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By continuing to use the site you agree that we can save them on your device. Cookies are small text files which are placed on your computer and which remember your preferences/some details of your visit. Our cookies don’t collect personal information. For more information, please read our updated privacy and cookie policy, which also explains how to disable cookies if you wish to.

Latest Alerts

Financial Fraud Action UK – Royal Mail Email Scam Alert (June 2015)

Fraudsters are circulating two scam emails claiming to be from Royal Mail. Both state that they are holding a letter or parcel for the victim and that a response to the email is required to arrange for it to be resent or collected. The emails contain a link which when accessed infects the victims’ computer with malicious malware, enabling the fraudster to encrypt files. The fraudster will then demand payments from the victim for the encryption to be removed.

How to avoid becoming a victim of this scam:

  • Never click on an email link or attachment contained in unsolicited emails
  • Always use a legitimate contact number or website to validate a message

If you think you may have fallen victim to fraud or notice any unusual activity on your account please contact us immediately.

Financial Fraud Action UK – Spoof Text Warning

Fraudsters are sending spoof text messages claiming to be from the recipient’s bank in an attempt to steal their personal or financial information. The text messages claim that fraud has been identified on their account or that their account details need to be updated.  A variation on the scam is a text message which states that the recipient will soon be receiving a call from their bank’s fraud department.

To make the texts appear authentic, fraudsters use specialist software so that the caller ID displays the name of the bank as the sender.  The texts aim to create a sense of urgency to encourage the customer to call their ‘bank’ on a number provided, or visit a website. However, the telephone number or website is actually controlled by the fraudster, enabling them to obtain security details and steal the customer’s money.

How to avoid becoming a victim of this scam:

  • Be suspicious of a text message that asks you to provide sensitive personal information, passwords, or to make transactions
  • Always call your bank on a number that you trust, such as the one of the back of your card

Remember the Co-operative Bank will never:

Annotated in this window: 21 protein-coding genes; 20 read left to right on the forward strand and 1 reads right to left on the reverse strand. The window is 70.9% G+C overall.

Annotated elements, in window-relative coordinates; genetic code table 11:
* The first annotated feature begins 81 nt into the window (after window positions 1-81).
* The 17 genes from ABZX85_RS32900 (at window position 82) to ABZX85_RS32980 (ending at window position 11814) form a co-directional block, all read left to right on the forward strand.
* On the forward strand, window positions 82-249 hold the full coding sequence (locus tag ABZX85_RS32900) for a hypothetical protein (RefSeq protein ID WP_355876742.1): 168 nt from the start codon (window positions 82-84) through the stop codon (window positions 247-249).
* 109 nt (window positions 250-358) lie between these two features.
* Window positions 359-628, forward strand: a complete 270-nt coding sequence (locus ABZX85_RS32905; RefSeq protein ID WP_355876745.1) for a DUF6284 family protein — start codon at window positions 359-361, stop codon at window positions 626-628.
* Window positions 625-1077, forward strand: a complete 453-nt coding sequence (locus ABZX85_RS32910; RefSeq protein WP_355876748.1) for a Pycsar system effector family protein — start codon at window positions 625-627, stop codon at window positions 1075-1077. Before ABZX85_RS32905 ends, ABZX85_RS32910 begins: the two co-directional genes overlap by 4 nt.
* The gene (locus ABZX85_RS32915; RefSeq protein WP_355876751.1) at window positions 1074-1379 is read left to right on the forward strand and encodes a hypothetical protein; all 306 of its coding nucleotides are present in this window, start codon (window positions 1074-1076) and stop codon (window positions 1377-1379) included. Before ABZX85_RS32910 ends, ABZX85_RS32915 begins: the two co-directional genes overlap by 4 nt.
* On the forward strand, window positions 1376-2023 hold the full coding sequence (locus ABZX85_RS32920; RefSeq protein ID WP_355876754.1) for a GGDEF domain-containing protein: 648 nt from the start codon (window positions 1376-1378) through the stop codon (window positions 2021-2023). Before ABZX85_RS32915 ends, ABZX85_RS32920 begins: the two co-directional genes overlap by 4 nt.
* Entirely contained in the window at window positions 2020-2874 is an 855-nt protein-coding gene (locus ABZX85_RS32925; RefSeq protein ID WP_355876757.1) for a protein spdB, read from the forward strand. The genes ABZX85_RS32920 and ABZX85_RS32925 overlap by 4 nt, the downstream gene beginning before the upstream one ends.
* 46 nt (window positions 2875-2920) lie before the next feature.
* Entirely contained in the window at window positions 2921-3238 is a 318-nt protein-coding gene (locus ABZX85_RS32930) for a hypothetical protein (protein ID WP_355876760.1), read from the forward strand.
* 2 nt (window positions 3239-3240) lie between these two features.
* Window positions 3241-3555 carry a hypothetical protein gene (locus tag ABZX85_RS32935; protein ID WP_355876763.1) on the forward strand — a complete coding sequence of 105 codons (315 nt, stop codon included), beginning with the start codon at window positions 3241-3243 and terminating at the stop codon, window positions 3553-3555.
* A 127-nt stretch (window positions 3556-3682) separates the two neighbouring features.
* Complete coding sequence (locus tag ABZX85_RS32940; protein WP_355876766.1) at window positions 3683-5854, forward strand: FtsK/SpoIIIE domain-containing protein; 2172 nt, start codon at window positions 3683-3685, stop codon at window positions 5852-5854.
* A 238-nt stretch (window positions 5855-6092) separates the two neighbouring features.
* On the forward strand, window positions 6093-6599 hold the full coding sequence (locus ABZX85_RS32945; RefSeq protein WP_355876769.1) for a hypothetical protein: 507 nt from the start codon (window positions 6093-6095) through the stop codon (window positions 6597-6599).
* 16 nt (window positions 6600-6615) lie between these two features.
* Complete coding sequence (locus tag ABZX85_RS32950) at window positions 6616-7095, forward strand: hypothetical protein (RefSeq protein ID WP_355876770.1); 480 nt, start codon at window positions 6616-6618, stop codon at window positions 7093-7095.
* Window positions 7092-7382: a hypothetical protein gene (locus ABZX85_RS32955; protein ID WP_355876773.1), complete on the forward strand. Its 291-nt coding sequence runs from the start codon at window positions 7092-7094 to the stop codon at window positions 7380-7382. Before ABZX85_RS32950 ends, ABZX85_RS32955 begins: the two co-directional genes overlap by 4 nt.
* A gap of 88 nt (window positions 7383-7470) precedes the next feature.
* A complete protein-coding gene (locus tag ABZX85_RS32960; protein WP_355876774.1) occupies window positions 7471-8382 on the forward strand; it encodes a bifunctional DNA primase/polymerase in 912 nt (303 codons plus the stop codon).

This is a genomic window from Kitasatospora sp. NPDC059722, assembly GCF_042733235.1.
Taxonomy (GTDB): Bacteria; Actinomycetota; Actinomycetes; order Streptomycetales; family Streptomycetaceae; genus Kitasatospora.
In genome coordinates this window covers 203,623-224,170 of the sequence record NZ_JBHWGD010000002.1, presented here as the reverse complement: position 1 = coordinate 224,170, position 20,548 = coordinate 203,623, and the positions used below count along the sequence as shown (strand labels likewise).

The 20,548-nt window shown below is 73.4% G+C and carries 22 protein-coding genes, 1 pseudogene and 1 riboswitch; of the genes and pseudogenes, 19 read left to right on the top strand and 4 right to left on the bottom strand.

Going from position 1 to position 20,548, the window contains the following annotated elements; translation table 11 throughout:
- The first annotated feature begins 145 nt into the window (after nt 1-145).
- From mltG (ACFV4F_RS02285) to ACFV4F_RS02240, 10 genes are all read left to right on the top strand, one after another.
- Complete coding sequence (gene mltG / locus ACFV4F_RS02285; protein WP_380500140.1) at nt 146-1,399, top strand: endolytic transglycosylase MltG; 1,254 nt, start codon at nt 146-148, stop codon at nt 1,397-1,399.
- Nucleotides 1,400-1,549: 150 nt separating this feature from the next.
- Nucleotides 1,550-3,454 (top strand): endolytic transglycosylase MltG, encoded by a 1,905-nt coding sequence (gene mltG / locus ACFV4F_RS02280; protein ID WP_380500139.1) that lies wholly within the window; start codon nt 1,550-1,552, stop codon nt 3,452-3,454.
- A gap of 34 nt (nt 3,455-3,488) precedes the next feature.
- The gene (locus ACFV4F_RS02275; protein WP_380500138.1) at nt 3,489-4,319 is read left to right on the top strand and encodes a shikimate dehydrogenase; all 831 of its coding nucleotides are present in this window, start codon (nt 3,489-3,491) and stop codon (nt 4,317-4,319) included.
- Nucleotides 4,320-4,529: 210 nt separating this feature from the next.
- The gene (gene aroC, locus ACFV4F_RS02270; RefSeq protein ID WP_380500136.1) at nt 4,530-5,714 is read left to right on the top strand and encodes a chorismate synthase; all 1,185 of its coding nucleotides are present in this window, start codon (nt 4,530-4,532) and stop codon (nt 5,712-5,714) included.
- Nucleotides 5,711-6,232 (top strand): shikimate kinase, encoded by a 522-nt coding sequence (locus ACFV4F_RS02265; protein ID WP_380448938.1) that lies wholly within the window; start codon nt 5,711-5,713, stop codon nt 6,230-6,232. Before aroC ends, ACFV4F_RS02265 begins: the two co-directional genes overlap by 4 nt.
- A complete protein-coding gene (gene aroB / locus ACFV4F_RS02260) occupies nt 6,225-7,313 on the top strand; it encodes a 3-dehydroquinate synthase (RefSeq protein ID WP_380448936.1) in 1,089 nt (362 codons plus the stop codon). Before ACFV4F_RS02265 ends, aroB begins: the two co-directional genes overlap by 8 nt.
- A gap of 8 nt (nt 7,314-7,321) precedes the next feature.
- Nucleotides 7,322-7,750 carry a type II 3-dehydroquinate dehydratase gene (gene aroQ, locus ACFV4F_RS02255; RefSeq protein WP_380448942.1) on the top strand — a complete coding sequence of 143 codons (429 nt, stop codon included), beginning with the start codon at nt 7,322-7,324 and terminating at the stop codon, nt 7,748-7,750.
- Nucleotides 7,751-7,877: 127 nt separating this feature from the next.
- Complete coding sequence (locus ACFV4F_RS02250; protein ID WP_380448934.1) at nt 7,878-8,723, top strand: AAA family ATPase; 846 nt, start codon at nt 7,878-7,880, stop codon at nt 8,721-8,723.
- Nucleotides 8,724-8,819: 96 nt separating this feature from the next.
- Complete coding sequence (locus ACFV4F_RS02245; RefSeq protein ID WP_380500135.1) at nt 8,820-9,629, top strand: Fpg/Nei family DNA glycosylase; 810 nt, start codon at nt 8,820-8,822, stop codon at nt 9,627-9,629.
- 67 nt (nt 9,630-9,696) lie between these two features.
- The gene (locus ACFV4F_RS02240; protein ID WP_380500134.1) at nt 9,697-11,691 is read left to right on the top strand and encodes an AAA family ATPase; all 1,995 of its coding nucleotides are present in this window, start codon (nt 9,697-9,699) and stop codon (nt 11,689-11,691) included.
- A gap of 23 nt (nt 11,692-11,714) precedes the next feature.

• Ask you to update your personal details by following a link in a text message or email
  • Contact you by any means and ask for your full security details or to divulge your PIN, even by tapping them into the telephone keypad
  • Ask you to check the number showing on your telephone display matches their registered telephone number
  • Send someone to your home to collect your card or PIN
  • Instruct you to move your money into a safe account

If you think you may have fallen victim to fraud or notice any unusual activity on your account please contact us immediately.

Vishing and Number Spoofing

Please be vigilant, some of our customers have reported experiencing fraudulent telephone calls.  These calls come from fraudsters who are attempting to steal your account funds by requesting that you move your money to a ‘safe’ or ‘secure’ account, or misleading you into providing your security details.

Fraudsters will do just about anything to gain your trust, including asking you to call them back to validate the call. They may stay on the line when you think the call is disconnected, or use a scam known as ‘number spoofing’ to trick you into believing that you are speaking to the bank or another trusted organisation.  They do this by drawing your attention to the number that appears on your caller ID display; this looks legitimate but has actually been changed to disguise the fraud.

If you are suspicious of the caller, use a different landline or mobile to call the bank.

If you are in any doubt as to the validity of a request to move your money, for information or you think that you may have revealed your security details, please contact us immediately.

Invoice Scams

Please be vigilant, there has been a spate of invoice fraud scams experienced across the banking industry aimed towards business customers.

Invoice fraud occurs when fraudsters trick you into altering the bank account details for regular automated payments, such as BACs and Standing Orders,  by posing as one of your regular suppliers.

These bogus requests may be made by letter, email or telephone.

Help protect yourself from this scam by:

  • Staying alert to any request to amend beneficiary account  details of a supplier
  • Verifying a request by contacting your supplier direct, using established contact details, before implementing a change
  • Reconciling accounts daily to help quickly identify potential fraudulent transactions
  • Adopting dual control procedures for authorising payments and regularly conducting audits on your accounts

If you think you may have fallen victim to fraud or notice any unusual activity on your account please contact us immediately.